Despite Canada's growing involvement in global supply chains, weak links remain



    OTTAWA, March 1 /CNW Telbec/ - Canadian companies have increased their
involvement in global and regional supply chains since 1990, but still may not
be taking full advantage of the opportunities that global supply chains
present, according to a Conference Board study released today that uses a new
approach to go beyond what trade statistics show.
    "To enable businesses to seize the benefits of global supply chains and
for Canada to reap higher living standards, policy-makers need to remove
remaining trade and investment barriers," said Danielle Goldfarb, Principal
Research Associate. "And Canadian businesses need to constantly reassess their
business activities to determine where they can be carried out most
efficiently, so they are able to compete globally."
    Companies are increasingly breaking production into smaller parts, making
or buying each part where it is produced most efficiently. This study,
Canada's Changing Role in Global Supply Chains, shows how Canadian goods trade
fits into this picture of production aligned along global or regional, rather
than strictly national, supply chains. Despite more trade in parts, most
studies examine trade as if it were all in final goods. This analysis is the
first to break down Canada's trade based on how it is used in the buyer's
supply chain.
    After the Canada-U.S. free trade agreement eliminated tariffs, Canadian
plants became more specialized. This led to a dramatic growth in Canada-U.S.
trade in parts during the 1990s. But this study found that between 2000 and
2005, Canada-U.S. parts trade stagnated; this could signal either that few
gains remain to be made, or conversely, that non-tariff barriers stand in the
way of business opportunities.
    By contrast, Canada's trade in parts with other major economies,
especially developing countries such as China and Mexico, continued to grow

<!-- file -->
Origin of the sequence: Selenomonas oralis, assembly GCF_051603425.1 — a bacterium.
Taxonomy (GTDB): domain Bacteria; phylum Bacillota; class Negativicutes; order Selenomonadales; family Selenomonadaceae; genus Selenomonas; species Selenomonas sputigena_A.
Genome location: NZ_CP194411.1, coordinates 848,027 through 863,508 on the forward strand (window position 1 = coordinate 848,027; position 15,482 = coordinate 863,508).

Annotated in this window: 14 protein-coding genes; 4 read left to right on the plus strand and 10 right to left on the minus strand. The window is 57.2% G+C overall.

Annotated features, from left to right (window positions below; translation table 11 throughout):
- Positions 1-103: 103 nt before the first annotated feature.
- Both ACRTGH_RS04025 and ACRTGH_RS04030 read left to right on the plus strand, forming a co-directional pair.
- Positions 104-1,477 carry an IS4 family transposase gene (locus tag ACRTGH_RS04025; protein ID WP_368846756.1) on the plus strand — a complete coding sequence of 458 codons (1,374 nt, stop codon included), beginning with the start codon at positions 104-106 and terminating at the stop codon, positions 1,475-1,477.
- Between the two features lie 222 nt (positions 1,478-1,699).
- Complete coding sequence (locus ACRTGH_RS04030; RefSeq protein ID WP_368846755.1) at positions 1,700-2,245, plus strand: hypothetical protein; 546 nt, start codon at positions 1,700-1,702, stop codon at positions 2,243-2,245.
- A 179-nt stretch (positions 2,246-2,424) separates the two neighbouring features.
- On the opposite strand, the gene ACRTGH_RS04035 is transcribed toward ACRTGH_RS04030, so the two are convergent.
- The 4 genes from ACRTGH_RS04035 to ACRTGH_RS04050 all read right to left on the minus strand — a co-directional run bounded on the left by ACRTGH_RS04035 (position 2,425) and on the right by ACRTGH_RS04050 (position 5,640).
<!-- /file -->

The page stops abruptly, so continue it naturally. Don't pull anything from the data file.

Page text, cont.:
quickly between 2000 and 2005-although the trade volumes are currently low.
For example, the use of Chinese components in Canadian supply chains grew
significantly. This may mean that Canadian companies are more likely to gain
future efficiencies from trade in parts from countries other than the United
States.
    Still, Canada may have limited involvement in global and regional supply
chains for large parts of its trade. Canada's inputs into other countries'
final goods are far less than their inputs into ours.

    The report calls on policy-makers to:

    
    - Remove remaining trade and investment barriers with the United States
      and other major trading partners, including obstacles to imported
      inputs.
    - Anticipate some short-term worker displacement and the need for
      adjustment support, while recognizing long-term gains.
    - Use domestic policy levers-such as improving infrastructure and
      removing interprovincial barriers-to create conditions for Canadian
      global success.
    - Develop and use trade statistics that better reflect the realities of
      global supply chains.

    The report also calls for businesses to:

    - Examine which parts of its production process are best done in Canada
      and which parts might be produced elsewhere.
    - Look at where future gains from parts trade are likely to occur.
    - Move to higher value-added activities in which they have a comparative
      advantage.
    - Reassess their business model constantly.
    

    Canada's Changing Role in Global Supply Chains is the first publication
of the Conference Board's new International Trade and Investment Centre. Made
up of more than 20 leading public and private sector organizations, it aims to
help Canadian leaders better understand what global economic dynamics mean for
public policies and business strategies. The Centre's next meeting is March 7
in Ottawa.




For further information:

For further information: Brent Dowdall, Media Relations, (613) 526-3090
ext. 448, corpcomm@conferenceboard.ca, The Conference Board of Canada,
www.conferenceboard.ca


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